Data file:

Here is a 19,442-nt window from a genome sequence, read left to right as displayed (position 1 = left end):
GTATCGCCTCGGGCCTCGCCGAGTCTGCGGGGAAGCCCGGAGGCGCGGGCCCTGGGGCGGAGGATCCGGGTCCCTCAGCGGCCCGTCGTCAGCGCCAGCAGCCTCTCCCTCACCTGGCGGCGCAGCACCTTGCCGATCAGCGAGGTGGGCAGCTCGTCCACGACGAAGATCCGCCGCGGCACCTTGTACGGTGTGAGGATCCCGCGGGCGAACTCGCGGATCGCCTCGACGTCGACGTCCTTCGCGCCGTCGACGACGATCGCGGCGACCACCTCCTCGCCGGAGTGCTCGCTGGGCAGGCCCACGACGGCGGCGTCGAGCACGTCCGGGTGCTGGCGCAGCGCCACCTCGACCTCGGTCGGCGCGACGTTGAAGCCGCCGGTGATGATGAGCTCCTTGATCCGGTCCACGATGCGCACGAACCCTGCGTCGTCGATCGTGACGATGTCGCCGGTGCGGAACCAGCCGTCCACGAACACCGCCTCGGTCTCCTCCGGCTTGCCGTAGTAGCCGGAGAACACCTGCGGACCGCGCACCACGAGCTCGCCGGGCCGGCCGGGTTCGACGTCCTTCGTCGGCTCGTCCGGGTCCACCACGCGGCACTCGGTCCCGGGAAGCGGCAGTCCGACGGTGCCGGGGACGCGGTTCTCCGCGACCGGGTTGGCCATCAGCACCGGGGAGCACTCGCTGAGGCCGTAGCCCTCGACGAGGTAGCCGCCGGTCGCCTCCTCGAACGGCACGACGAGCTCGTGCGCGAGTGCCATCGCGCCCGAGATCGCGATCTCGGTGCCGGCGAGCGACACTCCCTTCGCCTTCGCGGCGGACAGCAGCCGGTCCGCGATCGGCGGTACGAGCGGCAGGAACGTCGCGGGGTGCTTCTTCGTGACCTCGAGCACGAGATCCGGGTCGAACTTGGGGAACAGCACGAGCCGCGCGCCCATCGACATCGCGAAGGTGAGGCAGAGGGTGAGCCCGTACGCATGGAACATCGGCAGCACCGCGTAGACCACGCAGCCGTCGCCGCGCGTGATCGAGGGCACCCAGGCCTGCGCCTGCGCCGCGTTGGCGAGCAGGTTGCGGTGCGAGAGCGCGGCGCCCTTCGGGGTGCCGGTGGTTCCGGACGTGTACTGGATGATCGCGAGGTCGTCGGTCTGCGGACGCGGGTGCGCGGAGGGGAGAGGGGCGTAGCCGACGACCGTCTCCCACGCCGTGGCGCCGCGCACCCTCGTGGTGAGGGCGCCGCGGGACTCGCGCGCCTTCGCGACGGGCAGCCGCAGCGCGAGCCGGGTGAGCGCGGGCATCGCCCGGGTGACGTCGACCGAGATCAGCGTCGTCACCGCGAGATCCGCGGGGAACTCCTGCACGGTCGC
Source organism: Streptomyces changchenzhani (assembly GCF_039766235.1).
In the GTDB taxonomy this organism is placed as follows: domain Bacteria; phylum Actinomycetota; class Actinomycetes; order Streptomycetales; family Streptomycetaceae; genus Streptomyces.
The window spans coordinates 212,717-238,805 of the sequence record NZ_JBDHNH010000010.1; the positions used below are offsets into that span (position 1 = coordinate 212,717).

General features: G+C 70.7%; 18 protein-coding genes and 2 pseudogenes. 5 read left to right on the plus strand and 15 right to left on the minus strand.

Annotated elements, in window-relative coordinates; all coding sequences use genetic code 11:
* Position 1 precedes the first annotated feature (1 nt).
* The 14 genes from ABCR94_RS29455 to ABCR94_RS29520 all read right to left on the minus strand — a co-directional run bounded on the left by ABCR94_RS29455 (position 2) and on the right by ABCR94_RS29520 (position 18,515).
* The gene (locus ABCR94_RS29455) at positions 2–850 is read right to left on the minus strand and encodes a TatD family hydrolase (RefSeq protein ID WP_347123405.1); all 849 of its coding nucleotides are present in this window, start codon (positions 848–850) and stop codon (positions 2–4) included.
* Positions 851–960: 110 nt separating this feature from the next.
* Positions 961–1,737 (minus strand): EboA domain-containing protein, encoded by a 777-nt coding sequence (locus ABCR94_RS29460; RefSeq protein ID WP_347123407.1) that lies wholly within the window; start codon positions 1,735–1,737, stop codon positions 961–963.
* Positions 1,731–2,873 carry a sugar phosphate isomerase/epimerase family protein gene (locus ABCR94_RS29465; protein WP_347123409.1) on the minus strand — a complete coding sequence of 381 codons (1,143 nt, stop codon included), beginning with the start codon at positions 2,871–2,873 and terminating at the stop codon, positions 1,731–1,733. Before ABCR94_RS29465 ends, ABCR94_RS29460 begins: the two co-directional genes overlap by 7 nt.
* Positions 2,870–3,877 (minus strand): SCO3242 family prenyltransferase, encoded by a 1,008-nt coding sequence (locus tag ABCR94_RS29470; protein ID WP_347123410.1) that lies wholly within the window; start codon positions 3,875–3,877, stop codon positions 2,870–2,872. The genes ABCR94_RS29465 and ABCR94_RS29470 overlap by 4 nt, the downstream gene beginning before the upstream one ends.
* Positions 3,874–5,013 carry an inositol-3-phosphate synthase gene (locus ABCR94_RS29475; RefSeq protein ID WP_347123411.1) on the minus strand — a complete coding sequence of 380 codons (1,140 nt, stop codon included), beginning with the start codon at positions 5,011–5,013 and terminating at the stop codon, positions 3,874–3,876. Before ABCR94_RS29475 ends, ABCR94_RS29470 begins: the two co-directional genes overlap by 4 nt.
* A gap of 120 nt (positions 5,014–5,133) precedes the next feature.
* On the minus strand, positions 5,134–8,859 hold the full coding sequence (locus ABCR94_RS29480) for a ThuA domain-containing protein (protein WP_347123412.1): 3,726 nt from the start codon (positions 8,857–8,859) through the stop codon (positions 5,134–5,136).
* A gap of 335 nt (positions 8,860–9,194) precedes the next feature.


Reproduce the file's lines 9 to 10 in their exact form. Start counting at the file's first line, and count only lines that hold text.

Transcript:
* The 14 genes from ABCR94_RS29455 to ABCR94_RS29520 all read right to left on the minus strand — a co-directional run bounded on the left by ABCR94_RS29455 (position 2) and on the right by ABCR94_RS29520 (position 18,515).
* The gene (locus ABCR94_RS29455) at positions 2–850 is read right to left on the minus strand and encodes a TatD family hydrolase (RefSeq protein ID WP_347123405.1); all 849 of its coding nucleotides are present in this window, start codon (positions 848–850) and stop codon (positions 2–4) included.